- Big Data – BIM will offer significant help in managing large amounts of data. The most effective management of big data will change the way many of the professionals work within the construction industry (e.g. technicians, companies, etc.).
- New possibilities for smaller markets – BIM can play an important role in optimising the construction process. This could soon lead to the opening up and development of new markets that until now did not have the right tools to expand. Thanks to a fully or partially integrated collaborative model, they will be able to face a large number of difficulties that they face daily at the moment.
- Higher quality buildings – The greater amount of data combined with the ability to handle it more accurately will ultimately lead to a noticeable improvement in the quality of our buildings. To put it simply, more complex buildings will be designed and built with much more to offer to residents and owners. Parameters such as the environment and the modernization of the designed structures will be easier to take into account during the construction procedure.
- Improved interference detection – Thanks to BIM, the interference detection process improves significantly.
The term “clash” refers to potential errors that emerge during the design and construction of a building. BIM can help in detecting interferences and consequently increase the efficiency of the project. IFC files offer great assistance during this process.
- Time Saving – In Level 2, time saving translates into early delivery of work resulting from several factors (for example, the use of a Common Data Environment and collaboration tools that allow easier working arrangements and faster exchange of information);
- Material and Cost Savings – Higher cost savings result from fewer changes, better detection of interferences, and optimization of asset management and maintenance activities;
- Improved health and safety – The use of BIM Level 2 can help improve health and safety at all stages of the works and execution life cycle. For example, a 3D model provides the visual basis for direct staff training, including 4D simulations and immersive virtual reality. The benefits are quantified by analysing the reduction in the number of work-related accidents and diseases attributable to BIM level 2;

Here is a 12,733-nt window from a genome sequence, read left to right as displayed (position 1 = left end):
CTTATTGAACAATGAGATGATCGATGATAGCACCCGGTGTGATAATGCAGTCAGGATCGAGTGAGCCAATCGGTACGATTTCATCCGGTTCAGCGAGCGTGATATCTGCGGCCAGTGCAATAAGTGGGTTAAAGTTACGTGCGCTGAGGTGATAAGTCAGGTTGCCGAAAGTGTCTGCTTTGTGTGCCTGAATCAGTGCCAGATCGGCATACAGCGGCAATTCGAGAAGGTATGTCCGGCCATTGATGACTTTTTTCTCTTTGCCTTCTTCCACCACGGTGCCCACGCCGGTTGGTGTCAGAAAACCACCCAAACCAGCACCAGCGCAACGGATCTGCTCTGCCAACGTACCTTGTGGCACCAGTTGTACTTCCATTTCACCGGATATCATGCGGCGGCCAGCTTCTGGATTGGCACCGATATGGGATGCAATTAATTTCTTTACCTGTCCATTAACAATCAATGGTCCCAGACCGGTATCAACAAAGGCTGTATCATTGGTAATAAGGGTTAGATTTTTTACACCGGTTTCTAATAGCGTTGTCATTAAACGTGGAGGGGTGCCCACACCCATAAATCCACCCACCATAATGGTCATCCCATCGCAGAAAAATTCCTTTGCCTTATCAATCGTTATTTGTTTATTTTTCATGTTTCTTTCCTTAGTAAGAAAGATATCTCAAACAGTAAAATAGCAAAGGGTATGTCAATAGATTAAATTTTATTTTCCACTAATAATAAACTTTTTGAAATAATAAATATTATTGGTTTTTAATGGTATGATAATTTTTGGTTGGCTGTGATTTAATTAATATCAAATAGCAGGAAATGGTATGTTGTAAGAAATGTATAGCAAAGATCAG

- Improving the use and quality of resources – The use of BIM models and working methods consistent with BIM level 2 standards ensure an optimal understanding of project choices by everyone (designers, clients, companies, etc.). This ensures higher quality of the final product compared to the customer’s needs. For example, 3D and 4D visualization help in the creation of a comfortable environment because they allow to evaluate many aspects not easily identifiable with traditional methods (2D drawings, etc.). The higher the architectural quality of the finished product, the better the response from clients and investors. For example, a comfortable working environment influences the productivity of workers, etc.
BIM Level 2: Deliverables
In BIM level 2, the documents to be delivered (deliverables) must derive from an overall model that represents a federation between the models coming from different disciplines (structural, plant engineering, architectural, etc.) and that has been checked using clash detection procedures (verification of inconsistencies/conflicts).
Here’s the list of standard deliverables and procedures to follow for BIM level 2:
- compliance with the requirements of the EIR (Exchange Information Requirements);
- BIM Execution Plan (BEP);
- classification through Uniclass 2015;
- compliance with BS (PAS);
- digital workplan (describes the level of detail – LoD / CIC work phases);
- intelligent 3D libraries;
- intelligent 3D models;
- 3D-based collaboration;
- 3D digital survey;
- optimisation of asset performance;
- COBie (Construction Operations Building Information Exchange);
- Common Data Environment (CDE).
The standard ones are accompanied by deliverables that would not be strictly necessary at this level of maturity but that would undoubtedly brinf significant improvements:
- CIR (Contractors Information Requirements);
- preventive interference checks (clash prevention);
- validation of the model (model validation);
- cost estimates from 3D model (model quantity take-off);
- 4D and 5D models;
- collaboration based on BIM models.